When we die, we leave behind a legacy – the impact we have had on the world, the people we have touched, and the memories we have created. However, we also leave behind a more tangible legacy – our assets and possessions. In this article, we will explore what you will leave behind when you die and how you can plan for the distribution of your assets.
Here are 6 things you will leave behind when you die:
Assets are anything of value that you own, such as property, investments, and personal possessions. When you die, your assets will be distributed according to your will or, if you do not have a will, according to state law.
Property includes any real estate that you own, such as a house, land, or commercial property. When you die, your property will be distributed according to your will or state law. If you own property with someone else, such as a spouse or business partner, it may pass automatically to the survivor.
If you have a mortgage on your property, the lender may have a claim against your estate, and the property may need to be sold to pay off the mortgage. If you have a life insurance policy, it may be used to pay off the mortgage instead of selling the property.
Investments include stocks, bonds, mutual funds, and other securities that you own. When you die, your investments will be distributed according to your will or state law. If you have named beneficiaries on your investment accounts, such as a spouse or children, the investments may pass automatically to the beneficiaries.
If you have a retirement account, such as an IRA or 401(k), you may have named a beneficiary to receive the account when you die. If you did not name a beneficiary, the account may pass to your estate and be subject to probate.
4. Personal Possessions
Personal possessions include any items of value that you own, such as jewelry, artwork, furniture, and collectibles. When you die, your personal possessions will be distributed according to your will or state law.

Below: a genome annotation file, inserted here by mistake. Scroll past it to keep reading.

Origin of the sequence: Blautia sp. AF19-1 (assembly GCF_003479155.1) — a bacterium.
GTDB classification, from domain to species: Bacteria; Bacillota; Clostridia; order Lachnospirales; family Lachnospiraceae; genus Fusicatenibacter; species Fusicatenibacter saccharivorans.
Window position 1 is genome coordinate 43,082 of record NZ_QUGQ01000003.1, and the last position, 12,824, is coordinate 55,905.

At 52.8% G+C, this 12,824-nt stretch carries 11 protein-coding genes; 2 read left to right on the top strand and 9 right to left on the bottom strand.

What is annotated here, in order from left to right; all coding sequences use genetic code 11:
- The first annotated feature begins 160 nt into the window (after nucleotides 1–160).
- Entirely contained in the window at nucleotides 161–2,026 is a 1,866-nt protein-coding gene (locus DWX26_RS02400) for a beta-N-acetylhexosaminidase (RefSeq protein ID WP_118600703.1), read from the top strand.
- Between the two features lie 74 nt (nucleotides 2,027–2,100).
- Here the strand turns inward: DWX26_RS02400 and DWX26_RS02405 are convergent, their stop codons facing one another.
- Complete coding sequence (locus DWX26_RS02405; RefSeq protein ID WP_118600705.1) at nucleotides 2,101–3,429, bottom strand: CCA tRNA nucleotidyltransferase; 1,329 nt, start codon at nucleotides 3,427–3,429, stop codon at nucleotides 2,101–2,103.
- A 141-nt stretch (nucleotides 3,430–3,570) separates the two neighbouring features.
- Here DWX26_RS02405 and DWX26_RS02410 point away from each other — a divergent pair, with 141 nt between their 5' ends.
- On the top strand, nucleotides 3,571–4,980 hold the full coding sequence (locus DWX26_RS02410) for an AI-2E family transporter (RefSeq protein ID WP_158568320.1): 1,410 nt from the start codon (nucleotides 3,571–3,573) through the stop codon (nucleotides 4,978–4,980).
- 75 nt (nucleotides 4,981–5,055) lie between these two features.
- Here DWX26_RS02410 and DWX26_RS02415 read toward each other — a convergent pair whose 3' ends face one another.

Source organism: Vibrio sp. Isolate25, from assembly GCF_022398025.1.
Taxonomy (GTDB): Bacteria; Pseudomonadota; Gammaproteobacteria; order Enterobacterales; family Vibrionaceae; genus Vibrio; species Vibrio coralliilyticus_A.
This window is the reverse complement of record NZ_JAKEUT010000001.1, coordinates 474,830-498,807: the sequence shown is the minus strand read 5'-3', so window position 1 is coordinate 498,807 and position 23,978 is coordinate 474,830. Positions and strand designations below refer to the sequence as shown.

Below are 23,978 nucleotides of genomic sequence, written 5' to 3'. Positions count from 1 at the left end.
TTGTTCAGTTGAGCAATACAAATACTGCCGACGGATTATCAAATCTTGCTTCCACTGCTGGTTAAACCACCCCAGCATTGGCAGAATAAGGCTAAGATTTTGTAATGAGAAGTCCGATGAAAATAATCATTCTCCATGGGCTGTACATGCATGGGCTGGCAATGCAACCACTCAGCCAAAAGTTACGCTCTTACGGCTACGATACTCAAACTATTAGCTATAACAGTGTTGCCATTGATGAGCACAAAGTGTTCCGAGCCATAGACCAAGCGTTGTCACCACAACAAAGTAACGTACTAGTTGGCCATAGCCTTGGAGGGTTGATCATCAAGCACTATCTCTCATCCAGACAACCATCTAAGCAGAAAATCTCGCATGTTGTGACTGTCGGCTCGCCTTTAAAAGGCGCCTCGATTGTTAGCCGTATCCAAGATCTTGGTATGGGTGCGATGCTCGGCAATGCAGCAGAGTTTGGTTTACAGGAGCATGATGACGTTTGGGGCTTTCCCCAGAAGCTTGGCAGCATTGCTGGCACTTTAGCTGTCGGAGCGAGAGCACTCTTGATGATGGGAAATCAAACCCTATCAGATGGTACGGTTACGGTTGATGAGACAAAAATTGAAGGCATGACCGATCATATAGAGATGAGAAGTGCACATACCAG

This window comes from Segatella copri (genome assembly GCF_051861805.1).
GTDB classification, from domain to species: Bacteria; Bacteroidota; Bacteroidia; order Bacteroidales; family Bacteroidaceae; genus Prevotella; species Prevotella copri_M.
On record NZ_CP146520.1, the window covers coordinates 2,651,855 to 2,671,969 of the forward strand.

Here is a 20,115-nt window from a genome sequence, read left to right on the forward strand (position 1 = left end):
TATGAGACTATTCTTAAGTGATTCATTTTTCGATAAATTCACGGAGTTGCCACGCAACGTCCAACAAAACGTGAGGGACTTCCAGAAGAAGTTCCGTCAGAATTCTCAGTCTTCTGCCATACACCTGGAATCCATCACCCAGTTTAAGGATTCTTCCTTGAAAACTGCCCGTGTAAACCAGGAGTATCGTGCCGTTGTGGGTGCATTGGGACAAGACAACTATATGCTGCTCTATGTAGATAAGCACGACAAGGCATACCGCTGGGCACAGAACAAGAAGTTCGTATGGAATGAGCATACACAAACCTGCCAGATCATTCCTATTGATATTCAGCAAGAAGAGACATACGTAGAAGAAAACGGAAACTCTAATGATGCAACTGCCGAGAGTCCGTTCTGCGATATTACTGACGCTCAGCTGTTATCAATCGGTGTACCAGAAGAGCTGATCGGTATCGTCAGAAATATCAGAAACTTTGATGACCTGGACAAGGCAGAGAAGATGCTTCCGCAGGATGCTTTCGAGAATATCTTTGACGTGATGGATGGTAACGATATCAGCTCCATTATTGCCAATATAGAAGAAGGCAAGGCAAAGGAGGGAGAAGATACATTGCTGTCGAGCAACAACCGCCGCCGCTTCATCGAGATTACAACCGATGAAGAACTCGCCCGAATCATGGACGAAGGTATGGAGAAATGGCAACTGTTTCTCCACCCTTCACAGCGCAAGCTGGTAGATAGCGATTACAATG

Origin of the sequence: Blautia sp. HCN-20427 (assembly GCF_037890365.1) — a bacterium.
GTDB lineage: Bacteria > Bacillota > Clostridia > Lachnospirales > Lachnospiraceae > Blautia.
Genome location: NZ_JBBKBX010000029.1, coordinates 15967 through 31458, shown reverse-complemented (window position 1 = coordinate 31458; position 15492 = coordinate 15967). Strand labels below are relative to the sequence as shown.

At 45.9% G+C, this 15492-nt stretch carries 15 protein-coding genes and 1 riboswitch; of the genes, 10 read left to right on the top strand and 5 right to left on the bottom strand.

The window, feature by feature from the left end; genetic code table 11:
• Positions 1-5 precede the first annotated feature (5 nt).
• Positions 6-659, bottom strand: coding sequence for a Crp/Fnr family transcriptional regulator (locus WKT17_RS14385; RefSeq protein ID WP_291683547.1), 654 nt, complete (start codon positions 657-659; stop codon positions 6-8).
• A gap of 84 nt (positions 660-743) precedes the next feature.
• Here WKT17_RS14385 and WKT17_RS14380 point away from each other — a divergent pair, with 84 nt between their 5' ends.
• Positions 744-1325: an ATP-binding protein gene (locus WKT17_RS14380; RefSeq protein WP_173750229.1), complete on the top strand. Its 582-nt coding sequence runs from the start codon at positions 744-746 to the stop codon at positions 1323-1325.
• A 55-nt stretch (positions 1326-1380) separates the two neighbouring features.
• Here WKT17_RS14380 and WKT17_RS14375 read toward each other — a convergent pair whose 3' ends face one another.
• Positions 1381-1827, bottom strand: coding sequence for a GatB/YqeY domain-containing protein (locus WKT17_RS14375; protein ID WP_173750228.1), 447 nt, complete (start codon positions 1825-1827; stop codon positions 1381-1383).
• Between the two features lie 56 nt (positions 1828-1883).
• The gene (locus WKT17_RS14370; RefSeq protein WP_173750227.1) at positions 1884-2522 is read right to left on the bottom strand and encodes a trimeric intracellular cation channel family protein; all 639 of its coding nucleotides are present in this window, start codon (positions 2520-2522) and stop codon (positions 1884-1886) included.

You may have specific items that you want to pass on to certain people. In your will, you can specify which items you want to give to whom. If you have not specified who should receive your personal possessions, they may be sold and the proceeds distributed to your beneficiaries.
When you die, your debts do not necessarily die with you. Your creditors may have a claim against your estate, and your assets may need to be sold to pay off your debts. If your debts exceed your assets, your heirs may not receive anything.
If you have life insurance, the proceeds may be used to pay off your debts instead of being distributed to your beneficiaries. You may also want to consider creating a trust to hold your assets and pay off your debts before distributing the remaining assets to your beneficiaries.
6. Estate Taxes
When you die, your estate may be subject to estate taxes. Estate taxes are taxes on the value of your estate, and they can be quite high. The federal estate tax exemption for 2022 is $12.06 million, meaning estates worth less than that amount are exempt from federal estate tax. However, some states also have estate taxes, and the exemption amounts may be lower.
If your estate is subject to estate taxes, your heirs may need to sell assets to pay the taxes. You may want to consider estate planning strategies, such as gifting or creating a trust, to minimize your estate tax liability.
Planning for Distribution of Your Assets